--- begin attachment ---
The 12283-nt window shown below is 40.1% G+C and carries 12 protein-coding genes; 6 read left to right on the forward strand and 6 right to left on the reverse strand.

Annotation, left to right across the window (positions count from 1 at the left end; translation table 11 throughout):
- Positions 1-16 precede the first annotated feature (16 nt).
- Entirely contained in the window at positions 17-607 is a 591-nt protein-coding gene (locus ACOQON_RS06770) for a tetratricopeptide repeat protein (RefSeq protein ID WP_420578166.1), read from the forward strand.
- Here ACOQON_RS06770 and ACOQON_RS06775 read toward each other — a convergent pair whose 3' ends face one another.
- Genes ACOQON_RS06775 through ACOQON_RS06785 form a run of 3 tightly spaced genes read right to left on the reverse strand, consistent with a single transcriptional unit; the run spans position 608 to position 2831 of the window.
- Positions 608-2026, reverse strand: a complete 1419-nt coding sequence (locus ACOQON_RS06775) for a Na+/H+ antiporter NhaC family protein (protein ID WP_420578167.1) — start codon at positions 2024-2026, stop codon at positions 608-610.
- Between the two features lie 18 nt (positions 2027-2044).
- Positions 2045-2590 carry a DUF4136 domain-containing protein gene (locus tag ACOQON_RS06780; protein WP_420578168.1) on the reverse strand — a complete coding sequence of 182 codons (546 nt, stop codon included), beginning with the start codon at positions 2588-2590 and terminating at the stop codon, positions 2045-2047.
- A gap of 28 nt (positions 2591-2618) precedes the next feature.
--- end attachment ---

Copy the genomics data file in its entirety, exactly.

The 12283-nt window shown below is 40.1% G+C and carries 12 protein-coding genes; 6 read left to right on the forward strand and 6 right to left on the reverse strand.

Annotation, left to right across the window (positions count from 1 at the left end; translation table 11 throughout):
- Positions 1-16 precede the first annotated feature (16 nt).
- Entirely contained in the window at positions 17-607 is a 591-nt protein-coding gene (locus ACOQON_RS06770) for a tetratricopeptide repeat protein (RefSeq protein ID WP_420578166.1), read from the forward strand.
- Here ACOQON_RS06770 and ACOQON_RS06775 read toward each other — a convergent pair whose 3' ends face one another.
- Genes ACOQON_RS06775 through ACOQON_RS06785 form a run of 3 tightly spaced genes read right to left on the reverse strand, consistent with a single transcriptional unit; the run spans position 608 to position 2831 of the window.
- Positions 608-2026, reverse strand: a complete 1419-nt coding sequence (locus ACOQON_RS06775) for a Na+/H+ antiporter NhaC family protein (protein ID WP_420578167.1) — start codon at positions 2024-2026, stop codon at positions 608-610.
- Between the two features lie 18 nt (positions 2027-2044).
- Positions 2045-2590 carry a DUF4136 domain-containing protein gene (locus tag ACOQON_RS06780; protein WP_420578168.1) on the reverse strand — a complete coding sequence of 182 codons (546 nt, stop codon included), beginning with the start codon at positions 2588-2590 and terminating at the stop codon, positions 2045-2047.
- A gap of 28 nt (positions 2591-2618) precedes the next feature.